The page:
Albany, VT ~ Where things go bump in the night, or
A Mother-in-Law's Revenge


The old Hayden House still stands on the outskirts of Albany, Vermont, in the Northeast Kingdom. The Hayden Family ( above) is thought to have perished under the vengeful curse of a too-generous mother-in-law, Mercie Dale.

Posted 10.23.06

ALBANY, VT | For 364 days of the year when you hear of things going bump in the night you think of fender benders on I-91 or close encounters of the disastrous kind with Bullwinkle the Moose vs. Family Car.

On Halloween, where people go out of the way to scare each other and enjoy getting scared themselves, those bumps of the ghostly kind can sometimes give rise to bumps of the goose kind.

Back in the mid 1800s the Hayden Family living in the newly built Hayden House Mansion on Route 14 just outside Albany probably didn't have time for Halloween or realize they were all living on borrowed time, thanks to great-grandma.

Unsuspecting, they were living under a curse imposed on them by Mercie Dale, the mother-in-law of family patriarch William Hayden Sr. who died before the house was built.

Before that time. Mrs. Dale thought she was being a good mother-in-law, ( not a Monster-in-Law, ) when she lent her daughter's husband large sums of money to go towards the family's business. Instead, Hayden squandered it away supporting his lavish, party-hard, lifestyle.

When Hayden Sr. refused to pay the money back , their mother-in-law, son-in-law relationship went downhill and dipped even further when she suspected that he was poisoning her to assure that would never have to.

Legend says that on her death-bed in 1806 Mercie cursed her high -stepping son -in-law and his family, saying that the third generation would be the last of the Hayden line. She was not a happy camper and William Sr. and his unsuspecting descendants were going to pay. Big time.

In 1854, William Hayden Jr. built the mansion that still stands today. He was not aware of the curse that he and his aging father, the focus of Mercie Dale's wrath, were under.

In the above photograph, William Jr. stands in the archway in front of the family mansion surrounded by his wife and cursed children. The building today still looks the same as it did more than 150 years ago.

William Jr. looks dignified in his picture but must have been something of a party animal like Dad. Plans for the building included a spring-suspended dance floor on the third floor to add a little bounce to his ballroom dances.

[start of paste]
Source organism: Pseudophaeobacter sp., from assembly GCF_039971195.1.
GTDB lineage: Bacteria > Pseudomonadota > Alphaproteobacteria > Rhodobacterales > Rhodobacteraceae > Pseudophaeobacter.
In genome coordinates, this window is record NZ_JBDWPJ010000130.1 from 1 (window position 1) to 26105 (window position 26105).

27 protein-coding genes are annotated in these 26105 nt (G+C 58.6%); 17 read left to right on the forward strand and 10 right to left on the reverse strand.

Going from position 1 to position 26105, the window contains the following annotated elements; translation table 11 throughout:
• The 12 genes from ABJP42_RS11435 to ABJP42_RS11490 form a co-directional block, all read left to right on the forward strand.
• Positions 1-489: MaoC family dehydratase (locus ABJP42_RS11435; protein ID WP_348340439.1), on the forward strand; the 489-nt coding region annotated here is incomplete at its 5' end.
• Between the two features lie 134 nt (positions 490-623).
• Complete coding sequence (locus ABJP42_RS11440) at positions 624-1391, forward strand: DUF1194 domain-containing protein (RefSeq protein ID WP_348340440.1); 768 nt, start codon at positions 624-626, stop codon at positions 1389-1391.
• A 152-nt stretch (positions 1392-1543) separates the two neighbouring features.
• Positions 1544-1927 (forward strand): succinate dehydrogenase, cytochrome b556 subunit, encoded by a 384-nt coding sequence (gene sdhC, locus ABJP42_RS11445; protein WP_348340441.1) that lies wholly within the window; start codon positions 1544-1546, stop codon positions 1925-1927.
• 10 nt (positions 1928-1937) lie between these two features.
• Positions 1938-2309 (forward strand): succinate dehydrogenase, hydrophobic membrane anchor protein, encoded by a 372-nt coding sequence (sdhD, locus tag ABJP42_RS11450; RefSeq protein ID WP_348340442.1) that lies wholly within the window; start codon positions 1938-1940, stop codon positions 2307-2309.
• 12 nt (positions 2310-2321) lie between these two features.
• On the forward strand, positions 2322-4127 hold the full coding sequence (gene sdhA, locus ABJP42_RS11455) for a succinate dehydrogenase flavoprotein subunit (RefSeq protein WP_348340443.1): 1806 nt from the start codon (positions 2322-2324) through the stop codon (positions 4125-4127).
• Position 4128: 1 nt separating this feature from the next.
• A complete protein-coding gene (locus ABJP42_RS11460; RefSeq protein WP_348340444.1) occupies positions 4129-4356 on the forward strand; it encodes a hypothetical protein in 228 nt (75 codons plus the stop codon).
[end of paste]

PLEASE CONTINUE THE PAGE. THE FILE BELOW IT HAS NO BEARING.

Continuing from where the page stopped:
Dancing on a spring-suspended floor after a few glasses of wine paints a rather amusing picture. However, William Jr.'s children, being the third generation of Haydens and focal point of Mercie's curse, would find little to party about if they only knew their days were numbered.

Mercie's 'or treat' from the grave came true because by 1927, according to various accounts, the entire Hayden family had gradually died due to an assortment of inexplicable illnesses.

The last Hayden at the family home was William Jr.'s son Henry, who , like his grandfather, was a few pumpkins short of a patch and pursuing a goofy but lavish life style, piddled the family fortune away.

Henry died penniless in 1910, leaving a daughter who took sick and died away from the home in 1927, herself penniless. The curse was now complete.

Today, they all rest in the Hayden family plot beside Route 14 at the North end of town. Mercie Dale rests somewhere in that cemetery, too, probably pleased with her curse-casting abilities. Do any of us really want to know where?


The handsome Greek Revival-style mansion - it's on the National Register of Historic places -- still stands today There are power lines running to the house, cars in the driveway and TV antennas on the roof. High-speed traffic whizzes past the old pillars at the entrance, where the family once posed for this picture.

The old house and surroundings are reputed to be haunted and widely written up in legends and lore of Northern Vermont . It is one of only a handful of reputedly haunted houses in the Northeast Kingdom.

Some say then can see ghostly lights near the property thought to be spirits of slaves that perhaps were buried in unmarked graves in the field near the farm. Some say phantom violin music can sometimes in and around the old mansion, probably a flash-back to one of the lavish parties during happier times.

On Halloween night, roving bands of local mini-ghosts and goblins in assorted sizes looking for candy and treats probably won't be stopping at Hayden House…maybe out of respect for the grand old lady of all Vermont trick or treaters, Mercie Dale.

You might wonder if today Merci might opt for a fate a little less gothic for her son-in-laws ancestors, perhaps instead treating them all to a little hunting trip with VP Dick Cheney. At any rate, if any of this ghost story is true the morale should be: "If you borrow money from you mother-in-law -- PAY HER.

Copyright © 2006 Gordon Alexander/Log Cabin Chronicles/10.06